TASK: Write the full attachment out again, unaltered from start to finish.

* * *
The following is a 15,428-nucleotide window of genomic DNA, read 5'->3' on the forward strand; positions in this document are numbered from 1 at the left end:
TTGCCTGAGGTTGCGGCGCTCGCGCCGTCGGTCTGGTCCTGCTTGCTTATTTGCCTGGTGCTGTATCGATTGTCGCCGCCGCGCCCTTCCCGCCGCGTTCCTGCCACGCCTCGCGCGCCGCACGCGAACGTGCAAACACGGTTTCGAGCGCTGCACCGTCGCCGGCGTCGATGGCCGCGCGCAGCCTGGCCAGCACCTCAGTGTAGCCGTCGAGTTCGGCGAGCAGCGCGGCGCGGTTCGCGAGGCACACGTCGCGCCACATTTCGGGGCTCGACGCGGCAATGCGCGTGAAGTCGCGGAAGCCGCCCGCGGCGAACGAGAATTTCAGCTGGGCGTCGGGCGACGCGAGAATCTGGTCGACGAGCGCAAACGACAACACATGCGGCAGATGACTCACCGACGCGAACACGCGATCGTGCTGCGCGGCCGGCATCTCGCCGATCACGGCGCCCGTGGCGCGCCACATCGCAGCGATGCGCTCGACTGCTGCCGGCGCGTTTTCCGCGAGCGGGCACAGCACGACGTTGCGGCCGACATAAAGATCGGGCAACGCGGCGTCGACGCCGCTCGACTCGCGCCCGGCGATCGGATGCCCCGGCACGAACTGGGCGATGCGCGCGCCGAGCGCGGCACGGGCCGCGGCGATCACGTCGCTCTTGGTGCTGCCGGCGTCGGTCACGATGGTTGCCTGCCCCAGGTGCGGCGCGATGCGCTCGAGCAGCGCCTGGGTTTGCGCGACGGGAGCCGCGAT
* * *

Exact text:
The following is a 15,428-nucleotide window of genomic DNA, read 5'->3' on the forward strand; positions in this document are numbered from 1 at the left end:
TTGCCTGAGGTTGCGGCGCTCGCGCCGTCGGTCTGGTCCTGCTTGCTTATTTGCCTGGTGCTGTATCGATTGTCGCCGCCGCGCCCTTCCCGCCGCGTTCCTGCCACGCCTCGCGCGCCGCACGCGAACGTGCAAACACGGTTTCGAGCGCTGCACCGTCGCCGGCGTCGATGGCCGCGCGCAGCCTGGCCAGCACCTCAGTGTAGCCGTCGAGTTCGGCGAGCAGCGCGGCGCGGTTCGCGAGGCACACGTCGCGCCACATTTCGGGGCTCGACGCGGCAATGCGCGTGAAGTCGCGGAAGCCGCCCGCGGCGAACGAGAATTTCAGCTGGGCGTCGGGCGACGCGAGAATCTGGTCGACGAGCGCAAACGACAACACATGCGGCAGATGACTCACCGACGCGAACACGCGATCGTGCTGCGCGGCCGGCATCTCGCCGATCACGGCGCCCGTGGCGCGCCACATCGCAGCGATGCGCTCGACTGCTGCCGGCGCGTTTTCCGCGAGCGGGCACAGCACGACGTTGCGGCCGACATAAAGATCGGGCAACGCGGCGTCGACGCCGCTCGACTCGCGCCCGGCGATCGGATGCCCCGGCACGAACTGGGCGATGCGCGCGCCGAGCGCGGCACGGGCCGCGGCGATCACGTCGCTCTTGGTGCTGCCGGCGTCGGTCACGATGGTTGCCTGCCCCAGGTGCGGCGCGATGCGCTCGAGCAGCGCCTGGGTTTGCGCGACGGGAGCCGCGAT